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updated 2/16/2012 8:19:25 AM ET 2012-02-16T13:19:25

We constantly see photographs of space in the media snapped by advanced space telescopes, but it is surprisingly easy to capture your own pictures of the universe with fairly standard equipment you can buy "off the shelf."

Some words of caution first though: the results are limited with simple equipment but more specialist kit is needed to snap elusive deep sky treasures like galaxies and star clusters.

However, even with the most basic of equipment, you'll be surprised to see that colors -- previously unseen to the naked eye -- will leap into view when you point a camera at the night sky. It's not magic, it's science. Our eyes are poor at detecting color in low light conditions -- unlike a digital camera, which is why the multicolored glories of the sky can be revealed.

Let's start this astrophotography series with simple shots of the night sky.

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The equipment for this type of shot is just a camera that can take long exposures, a sturdy tripod and some method of remotely operating the camera. Digital SLR cameras are ideal, but any camera that can take long exposures should be fine. Using this equipment it is possible to capture constellations, star trails, even meteors.

There are a few slight variations to this technique but essentially you need to fix the camera to the tripod making sure it's nice and solid, point the camera at the sky, focus on the stars (manual focus is more reliable than relying on automatic focusing) and -- *click* -- take the picture.

A method of remote shutter operation is necessary otherwise touching the shutter button on the camera body will cause shaking, which will be seen in the final picture with wiggly or blurred stars. It's possible to buy gadgets to do this or you can just place a piece of card in front of the lens while you push the shutter, let the camera shake die down, remove the card for your required exposure before putting it back before closing the shutter.

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If you have a camera that has more settings available like a DSLR you will need to make sure the ISO setting is set high -- around 1600 will be good for a start (higher numbers mean more sensitive exposures, so fainter stars may be recorded). Also, make sure the lens aperture is opened wide so that it lets in as much light as possible. This will mean you'll be using a low f number such as f/2 or f/2.8, rather than something like f/16, which lets in much less light.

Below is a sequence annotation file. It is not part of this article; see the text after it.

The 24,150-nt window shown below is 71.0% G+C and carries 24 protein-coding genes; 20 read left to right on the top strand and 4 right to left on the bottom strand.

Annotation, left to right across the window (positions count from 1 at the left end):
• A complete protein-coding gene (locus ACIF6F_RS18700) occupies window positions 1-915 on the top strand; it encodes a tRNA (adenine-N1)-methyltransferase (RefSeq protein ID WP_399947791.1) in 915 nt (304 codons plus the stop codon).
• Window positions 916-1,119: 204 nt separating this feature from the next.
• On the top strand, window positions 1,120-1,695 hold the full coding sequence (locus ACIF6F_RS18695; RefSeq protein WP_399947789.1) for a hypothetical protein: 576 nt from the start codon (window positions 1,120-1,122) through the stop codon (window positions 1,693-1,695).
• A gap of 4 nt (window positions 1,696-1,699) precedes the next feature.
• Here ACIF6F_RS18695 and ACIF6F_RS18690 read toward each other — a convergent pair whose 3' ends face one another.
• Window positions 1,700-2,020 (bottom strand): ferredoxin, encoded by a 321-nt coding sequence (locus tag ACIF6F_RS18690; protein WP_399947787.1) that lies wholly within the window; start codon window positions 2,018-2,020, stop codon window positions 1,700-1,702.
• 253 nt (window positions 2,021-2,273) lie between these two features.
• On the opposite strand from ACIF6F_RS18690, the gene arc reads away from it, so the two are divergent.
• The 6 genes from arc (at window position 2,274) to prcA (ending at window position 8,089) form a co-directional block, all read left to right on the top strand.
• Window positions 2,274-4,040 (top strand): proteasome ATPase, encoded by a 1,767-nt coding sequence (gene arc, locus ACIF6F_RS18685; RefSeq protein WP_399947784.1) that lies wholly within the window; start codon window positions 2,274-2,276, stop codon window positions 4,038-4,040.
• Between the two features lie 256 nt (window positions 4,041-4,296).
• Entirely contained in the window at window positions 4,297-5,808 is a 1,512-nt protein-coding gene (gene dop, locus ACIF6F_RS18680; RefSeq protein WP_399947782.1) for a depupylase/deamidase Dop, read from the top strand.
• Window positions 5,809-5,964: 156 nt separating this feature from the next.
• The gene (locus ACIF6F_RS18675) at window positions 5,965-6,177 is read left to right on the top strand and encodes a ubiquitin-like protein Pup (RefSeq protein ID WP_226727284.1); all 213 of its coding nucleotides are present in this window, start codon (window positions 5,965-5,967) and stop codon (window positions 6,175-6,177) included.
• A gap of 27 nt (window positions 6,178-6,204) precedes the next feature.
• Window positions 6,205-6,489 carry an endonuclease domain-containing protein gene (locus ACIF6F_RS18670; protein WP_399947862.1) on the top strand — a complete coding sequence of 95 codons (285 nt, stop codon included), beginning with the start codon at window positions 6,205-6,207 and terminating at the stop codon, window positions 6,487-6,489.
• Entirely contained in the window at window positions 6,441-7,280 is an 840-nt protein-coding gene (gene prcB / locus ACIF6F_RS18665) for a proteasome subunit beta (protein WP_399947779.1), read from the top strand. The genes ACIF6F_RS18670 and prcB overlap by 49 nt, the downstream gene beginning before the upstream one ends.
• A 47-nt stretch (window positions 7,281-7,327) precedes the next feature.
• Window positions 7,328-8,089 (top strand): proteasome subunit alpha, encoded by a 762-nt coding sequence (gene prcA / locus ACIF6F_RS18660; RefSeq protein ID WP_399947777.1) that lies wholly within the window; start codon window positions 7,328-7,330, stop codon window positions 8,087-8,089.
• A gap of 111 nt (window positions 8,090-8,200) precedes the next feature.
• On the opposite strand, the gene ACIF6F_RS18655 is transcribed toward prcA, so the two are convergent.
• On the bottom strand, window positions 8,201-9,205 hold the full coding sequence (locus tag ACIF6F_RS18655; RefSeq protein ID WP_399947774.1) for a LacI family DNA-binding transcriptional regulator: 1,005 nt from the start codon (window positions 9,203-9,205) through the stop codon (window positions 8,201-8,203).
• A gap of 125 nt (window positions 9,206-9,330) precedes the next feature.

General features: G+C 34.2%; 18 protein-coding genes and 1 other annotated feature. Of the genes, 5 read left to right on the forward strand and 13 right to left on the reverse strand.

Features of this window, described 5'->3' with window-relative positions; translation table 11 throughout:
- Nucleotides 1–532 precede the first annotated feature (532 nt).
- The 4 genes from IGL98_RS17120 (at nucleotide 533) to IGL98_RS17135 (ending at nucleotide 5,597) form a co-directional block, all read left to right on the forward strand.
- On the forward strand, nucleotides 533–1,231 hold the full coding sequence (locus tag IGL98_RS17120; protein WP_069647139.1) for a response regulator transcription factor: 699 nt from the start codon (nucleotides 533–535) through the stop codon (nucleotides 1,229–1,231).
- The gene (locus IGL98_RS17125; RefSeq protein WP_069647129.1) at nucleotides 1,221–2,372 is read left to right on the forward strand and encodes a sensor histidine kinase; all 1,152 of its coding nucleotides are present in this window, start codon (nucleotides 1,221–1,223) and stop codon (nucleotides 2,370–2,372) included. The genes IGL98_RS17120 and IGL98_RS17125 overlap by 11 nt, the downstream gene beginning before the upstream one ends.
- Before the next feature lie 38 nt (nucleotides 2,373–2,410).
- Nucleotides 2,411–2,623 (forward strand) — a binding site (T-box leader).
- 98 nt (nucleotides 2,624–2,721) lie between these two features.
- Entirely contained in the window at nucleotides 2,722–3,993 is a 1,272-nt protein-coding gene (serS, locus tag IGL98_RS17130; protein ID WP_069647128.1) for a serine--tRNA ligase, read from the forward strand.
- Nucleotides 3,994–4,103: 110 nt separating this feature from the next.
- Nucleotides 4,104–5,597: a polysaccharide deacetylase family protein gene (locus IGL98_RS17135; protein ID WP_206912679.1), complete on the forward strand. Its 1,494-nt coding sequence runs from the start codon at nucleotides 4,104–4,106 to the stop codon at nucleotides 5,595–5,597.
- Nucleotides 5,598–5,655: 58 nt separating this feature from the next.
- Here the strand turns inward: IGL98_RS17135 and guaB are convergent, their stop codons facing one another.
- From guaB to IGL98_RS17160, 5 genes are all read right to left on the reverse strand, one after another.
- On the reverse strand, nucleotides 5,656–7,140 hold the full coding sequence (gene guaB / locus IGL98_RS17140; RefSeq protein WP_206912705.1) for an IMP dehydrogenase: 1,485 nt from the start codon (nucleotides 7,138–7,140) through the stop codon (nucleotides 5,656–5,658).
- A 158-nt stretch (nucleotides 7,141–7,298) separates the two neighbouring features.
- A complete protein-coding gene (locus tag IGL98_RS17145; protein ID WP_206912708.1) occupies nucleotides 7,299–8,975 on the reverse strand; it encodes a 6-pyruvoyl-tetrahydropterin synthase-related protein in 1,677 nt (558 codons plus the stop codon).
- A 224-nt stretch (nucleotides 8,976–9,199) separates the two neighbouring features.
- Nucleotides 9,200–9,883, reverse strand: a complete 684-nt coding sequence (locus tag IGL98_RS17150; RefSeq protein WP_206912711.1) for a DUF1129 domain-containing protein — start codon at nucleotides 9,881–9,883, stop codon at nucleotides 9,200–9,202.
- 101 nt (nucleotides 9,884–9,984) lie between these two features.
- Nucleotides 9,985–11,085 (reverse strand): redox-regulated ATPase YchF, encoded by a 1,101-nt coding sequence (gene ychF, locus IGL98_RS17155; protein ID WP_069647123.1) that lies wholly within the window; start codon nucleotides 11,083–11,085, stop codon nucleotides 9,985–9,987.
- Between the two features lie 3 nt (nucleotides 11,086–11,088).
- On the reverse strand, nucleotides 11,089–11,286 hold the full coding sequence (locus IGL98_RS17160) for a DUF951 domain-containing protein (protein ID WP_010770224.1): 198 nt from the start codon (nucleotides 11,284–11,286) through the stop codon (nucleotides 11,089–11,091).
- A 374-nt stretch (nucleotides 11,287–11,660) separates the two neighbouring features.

But you will need to experiment with the settings -- this will this determine which stars are recorded and whether the rotation of the Earth will be a noticed!

Depending on what you want to photograph, the secret is in exposure time. So how can you capture star trails, constellations and meteors?


WATCH VIDEO: Discovery News unlocks the mysteries of stars and finds out why a star's age matters.

Star trails are either the blight or the friend of the astronomical photographer. They are caused by the Earth having rotated during the period of the exposure. They can form stunning pictures if intended with foreground terrestrial objects to add extra interest but if you are trying to capture constellation shots they are less than helpful.

Exposures of the order of minutes (or hours) can yield some stunning results but also try an aperture setting around f/5.6 to reduce the incoming light a little. You can also try to fire off the flash during long exposures to light up foreground objects. Experiment and have fun.

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For constellation shots, exposure times need to be short enough so that the Earth's rotation doesn't cause the stars to trail and ruin the pinpoint stars.

The length of exposure is determined by a couple of factors; the declination of the area of sky (you can use longer exposures when woking nearer the north and south celestial polar regions because the motion isn't as great as it is nearer the celestial equator) and focal length of lens in use (longer focal length lenses will magnify the sky more and therefore magnify the motion of stars across the sky, so a shorter focal length lens will allow longer exposures). It's a bit of a juggling act so don't be afraid to experiment. As a guide, try exposures around 30 seconds and you should get some good results.

If you want to capture elusive meteors, then follow the guide for star trails above, point at the sky and wait! I'm afraid a dash of luck is needed here as you never know where they will appear or when. You can guarantee you will stop the exposure at just the time when the best meteor you have ever seen appears.

It's all trial and error to find the best settings for your equipment, depending on the conditions, but persevere and using this guide as a starting point, you will start to see some good results.

In my next astrophotography guide we will look at ways to capture images of the moon and planets.

© 2012 Discovery Channel

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